The Australian mens' basketball team, the Boomers, can qualify for the 2019 World Cup with a victory over Iran tonight. Ahead of the big game, The CEO Magazine caught up with national coach Andrej Lemanis.

By Daniel Herborn


Posted on November 30, 2018

Australia, who finished fourth at the 2016 Summer Olympics and are reigning Asia Cup champions, will go in to tonight’s clash at Margaret Court Arena, Melbourne, as warm favourites.

Lemanis says, however, that the Boomers will not be taking the Iranian team, ranked 25th in the world and currently second in their qualifying pool, lightly.

“They’re certainly a very good offensive team,” Lemanis says.

“They play what you could almost call a European style in the way they’re controlled offensively.

“They run good stuff and set very good screens, they know how to get people open. We’re going to have to do some stuff to be disruptive to all that.”

Andrej Lemanis

Boomers’ coach Andrej Lemanis. Photo credit: Basketball Australia

Cam Gliddon expected to step up in Chris Goulding’s absence

One of the Boomers’ offensive weapons will be sweet-shooting guard Cam Gliddon, who Lemanis also coaches at the Brisbane Bullets.

In this NBL season, Gliddon is putting up 8.6 three-point attempts a game, the most of any player, and converting at a healthy 42%.

“He’s always shot the ball well, but he’s shooting it particularly well this season,” Lemanis says of Gliddon.

“The main thing where he’s grown this season is the mindset to seek out opportunities, be aggressive and find his looks.

“We’ll need that this game. That’s something that (injured Melbourne United Star) Chris Goulding does particularly well and now that role needs to fall to others, but (Gliddon) can take over some of that scoring punch for sure.”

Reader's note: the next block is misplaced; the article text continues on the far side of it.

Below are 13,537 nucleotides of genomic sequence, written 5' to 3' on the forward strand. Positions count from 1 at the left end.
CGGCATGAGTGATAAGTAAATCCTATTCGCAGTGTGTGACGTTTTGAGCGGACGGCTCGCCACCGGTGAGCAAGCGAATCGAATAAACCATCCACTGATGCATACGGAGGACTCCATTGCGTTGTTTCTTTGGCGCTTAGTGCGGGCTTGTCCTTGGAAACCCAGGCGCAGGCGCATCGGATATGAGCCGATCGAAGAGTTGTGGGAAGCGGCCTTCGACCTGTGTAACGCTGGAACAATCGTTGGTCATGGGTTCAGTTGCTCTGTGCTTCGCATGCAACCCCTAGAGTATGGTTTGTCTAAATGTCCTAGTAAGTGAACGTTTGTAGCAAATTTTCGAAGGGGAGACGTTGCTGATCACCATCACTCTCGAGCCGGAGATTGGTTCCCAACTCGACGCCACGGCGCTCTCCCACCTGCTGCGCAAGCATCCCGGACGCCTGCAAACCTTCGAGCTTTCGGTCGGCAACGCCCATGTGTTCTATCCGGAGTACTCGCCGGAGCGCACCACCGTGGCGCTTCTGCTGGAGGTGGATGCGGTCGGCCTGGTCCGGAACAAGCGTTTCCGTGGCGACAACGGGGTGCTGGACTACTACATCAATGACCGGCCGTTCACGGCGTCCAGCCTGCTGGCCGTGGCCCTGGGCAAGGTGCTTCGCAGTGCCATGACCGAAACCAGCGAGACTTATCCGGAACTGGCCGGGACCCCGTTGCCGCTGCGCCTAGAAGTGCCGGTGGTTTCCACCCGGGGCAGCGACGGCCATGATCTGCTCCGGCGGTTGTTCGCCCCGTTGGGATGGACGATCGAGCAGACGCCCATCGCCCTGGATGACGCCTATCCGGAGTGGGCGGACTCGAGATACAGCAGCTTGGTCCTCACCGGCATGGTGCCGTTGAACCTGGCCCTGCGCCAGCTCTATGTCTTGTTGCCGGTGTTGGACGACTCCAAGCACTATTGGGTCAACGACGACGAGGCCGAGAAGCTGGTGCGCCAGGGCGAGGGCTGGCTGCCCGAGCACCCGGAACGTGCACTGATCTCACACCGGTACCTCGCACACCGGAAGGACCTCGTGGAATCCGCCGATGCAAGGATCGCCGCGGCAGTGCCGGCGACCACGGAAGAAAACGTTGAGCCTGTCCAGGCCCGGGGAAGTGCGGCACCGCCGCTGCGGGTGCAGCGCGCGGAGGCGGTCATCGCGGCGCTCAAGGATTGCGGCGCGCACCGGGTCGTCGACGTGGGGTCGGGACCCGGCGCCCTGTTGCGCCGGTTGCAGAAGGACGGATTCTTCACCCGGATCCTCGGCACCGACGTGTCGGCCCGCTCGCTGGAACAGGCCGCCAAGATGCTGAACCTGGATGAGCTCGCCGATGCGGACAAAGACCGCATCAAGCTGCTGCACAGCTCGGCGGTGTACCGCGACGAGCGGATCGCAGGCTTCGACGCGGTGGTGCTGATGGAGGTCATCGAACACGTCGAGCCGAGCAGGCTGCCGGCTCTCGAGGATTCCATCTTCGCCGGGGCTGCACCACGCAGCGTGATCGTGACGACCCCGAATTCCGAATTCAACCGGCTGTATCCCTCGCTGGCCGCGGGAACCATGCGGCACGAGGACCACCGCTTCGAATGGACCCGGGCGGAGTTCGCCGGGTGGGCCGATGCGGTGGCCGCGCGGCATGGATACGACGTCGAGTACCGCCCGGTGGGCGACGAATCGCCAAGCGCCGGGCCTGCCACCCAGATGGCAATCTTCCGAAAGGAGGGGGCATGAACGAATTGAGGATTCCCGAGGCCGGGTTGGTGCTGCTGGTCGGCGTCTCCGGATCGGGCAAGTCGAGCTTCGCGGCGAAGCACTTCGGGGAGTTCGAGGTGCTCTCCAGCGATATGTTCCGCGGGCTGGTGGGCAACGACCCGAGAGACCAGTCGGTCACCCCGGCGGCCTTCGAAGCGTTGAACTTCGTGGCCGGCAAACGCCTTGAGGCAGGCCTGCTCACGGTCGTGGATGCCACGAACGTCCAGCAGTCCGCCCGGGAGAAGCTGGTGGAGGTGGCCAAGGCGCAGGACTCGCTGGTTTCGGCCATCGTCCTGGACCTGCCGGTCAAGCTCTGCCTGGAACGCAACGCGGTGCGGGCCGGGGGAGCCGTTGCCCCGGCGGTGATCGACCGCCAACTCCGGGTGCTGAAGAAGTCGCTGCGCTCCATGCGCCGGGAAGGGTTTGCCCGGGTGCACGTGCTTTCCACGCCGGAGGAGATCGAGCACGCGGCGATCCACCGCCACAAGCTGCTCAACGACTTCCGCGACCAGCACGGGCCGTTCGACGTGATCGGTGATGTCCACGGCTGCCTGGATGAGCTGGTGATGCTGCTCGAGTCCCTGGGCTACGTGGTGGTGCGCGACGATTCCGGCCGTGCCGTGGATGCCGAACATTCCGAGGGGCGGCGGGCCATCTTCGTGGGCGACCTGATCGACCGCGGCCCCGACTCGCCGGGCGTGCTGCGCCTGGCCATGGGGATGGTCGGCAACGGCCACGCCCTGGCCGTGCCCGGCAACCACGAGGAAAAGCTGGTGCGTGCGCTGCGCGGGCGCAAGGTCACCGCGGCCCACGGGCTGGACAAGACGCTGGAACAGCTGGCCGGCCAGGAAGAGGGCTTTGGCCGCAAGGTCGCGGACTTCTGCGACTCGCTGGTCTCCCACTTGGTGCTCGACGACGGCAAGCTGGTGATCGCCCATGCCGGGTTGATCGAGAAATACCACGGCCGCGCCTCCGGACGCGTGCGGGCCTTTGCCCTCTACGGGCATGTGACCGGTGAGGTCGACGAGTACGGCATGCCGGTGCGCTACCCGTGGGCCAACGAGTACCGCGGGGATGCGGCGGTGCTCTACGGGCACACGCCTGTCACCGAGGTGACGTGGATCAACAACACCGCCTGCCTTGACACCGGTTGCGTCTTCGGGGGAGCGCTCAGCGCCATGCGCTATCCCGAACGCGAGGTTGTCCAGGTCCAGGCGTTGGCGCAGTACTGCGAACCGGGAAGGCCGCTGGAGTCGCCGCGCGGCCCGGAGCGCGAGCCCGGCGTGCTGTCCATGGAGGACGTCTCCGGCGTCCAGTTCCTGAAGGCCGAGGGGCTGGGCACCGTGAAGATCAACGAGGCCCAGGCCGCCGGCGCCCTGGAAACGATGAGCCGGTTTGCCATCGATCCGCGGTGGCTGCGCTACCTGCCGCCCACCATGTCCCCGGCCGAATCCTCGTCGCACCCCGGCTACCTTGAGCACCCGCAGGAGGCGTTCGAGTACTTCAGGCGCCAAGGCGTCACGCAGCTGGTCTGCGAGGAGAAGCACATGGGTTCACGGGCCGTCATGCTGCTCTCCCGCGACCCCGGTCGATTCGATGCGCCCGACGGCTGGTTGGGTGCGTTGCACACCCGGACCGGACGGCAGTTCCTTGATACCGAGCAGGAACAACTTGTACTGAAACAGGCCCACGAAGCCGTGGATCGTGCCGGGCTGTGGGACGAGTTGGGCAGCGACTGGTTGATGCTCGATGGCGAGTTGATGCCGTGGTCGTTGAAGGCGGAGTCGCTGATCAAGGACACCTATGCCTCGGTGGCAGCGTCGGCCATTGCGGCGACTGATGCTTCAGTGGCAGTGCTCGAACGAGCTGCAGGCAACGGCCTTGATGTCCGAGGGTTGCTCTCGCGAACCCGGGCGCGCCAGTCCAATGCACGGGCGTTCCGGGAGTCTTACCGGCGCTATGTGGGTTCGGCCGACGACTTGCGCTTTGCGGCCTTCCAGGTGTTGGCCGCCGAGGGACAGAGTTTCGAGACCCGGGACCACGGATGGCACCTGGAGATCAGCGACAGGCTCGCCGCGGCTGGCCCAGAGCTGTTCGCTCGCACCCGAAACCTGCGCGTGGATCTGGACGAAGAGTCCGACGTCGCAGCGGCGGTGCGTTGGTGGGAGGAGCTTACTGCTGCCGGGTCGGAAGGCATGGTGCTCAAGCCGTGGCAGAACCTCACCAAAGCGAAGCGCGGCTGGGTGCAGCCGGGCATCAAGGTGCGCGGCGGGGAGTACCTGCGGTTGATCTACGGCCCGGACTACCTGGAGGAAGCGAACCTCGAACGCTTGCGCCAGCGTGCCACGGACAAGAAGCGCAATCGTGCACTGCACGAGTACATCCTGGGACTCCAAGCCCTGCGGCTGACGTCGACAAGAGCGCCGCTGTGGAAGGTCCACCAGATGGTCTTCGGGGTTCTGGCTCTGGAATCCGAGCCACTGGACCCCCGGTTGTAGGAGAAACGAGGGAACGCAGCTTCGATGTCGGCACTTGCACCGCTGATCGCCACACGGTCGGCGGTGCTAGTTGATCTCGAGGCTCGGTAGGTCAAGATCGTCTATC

For domestic-based players such as Gliddon, the game against Iran and Monday’s meeting with Qatar are valuable opportunities to show what they can do at international level and to push for inclusion in the full Boomers squad when NBA stars like Patty Mills and Aron Baynes become available.

The games will also feature a return to the green and gold for hulking centre Nate Jawai, who comes in for the injured Angus Brandt.

“What we run structurally will remain the same,” Lemanis says of the change.

“But Nate’s ability to present a target near the basket is something we can utilise. The way he scores and passes out of the post is also something we can use.

“(Iran) have got some big boys that crash the boards well and have a bit of bulk about them, but Nate’s size and defensive presence is something that can help negate that.

Rookie Harry Froling is putting up a strong case for Boomers selection

Another big man on the Boomers’ radar is rookie Harry Froling, who didn’t make the team this time but has turned heads with his fiery play and valuable combination of size and three-point shooting range.

“Harry’s been playing well,” Lemanis says of the 20-year-old.

“He was certainly discussed and considered but he would also need to take someone’s place and these are proud basketballers that see it as a privilege to represent Australia.

“Harry’s just got to keep chipping away and doing what he’s doing and improving.”

One thing Froling already seems to have down is the intensity, which Lemanis says is a vital ingredient for Boomers teams, even when they enter matches like this pair of games where they are expected to win handsomely.

“I don’t pay that much attention to world rankings, but international basketball is damn good. Every time you come out, you’ve got to get after it and play well.”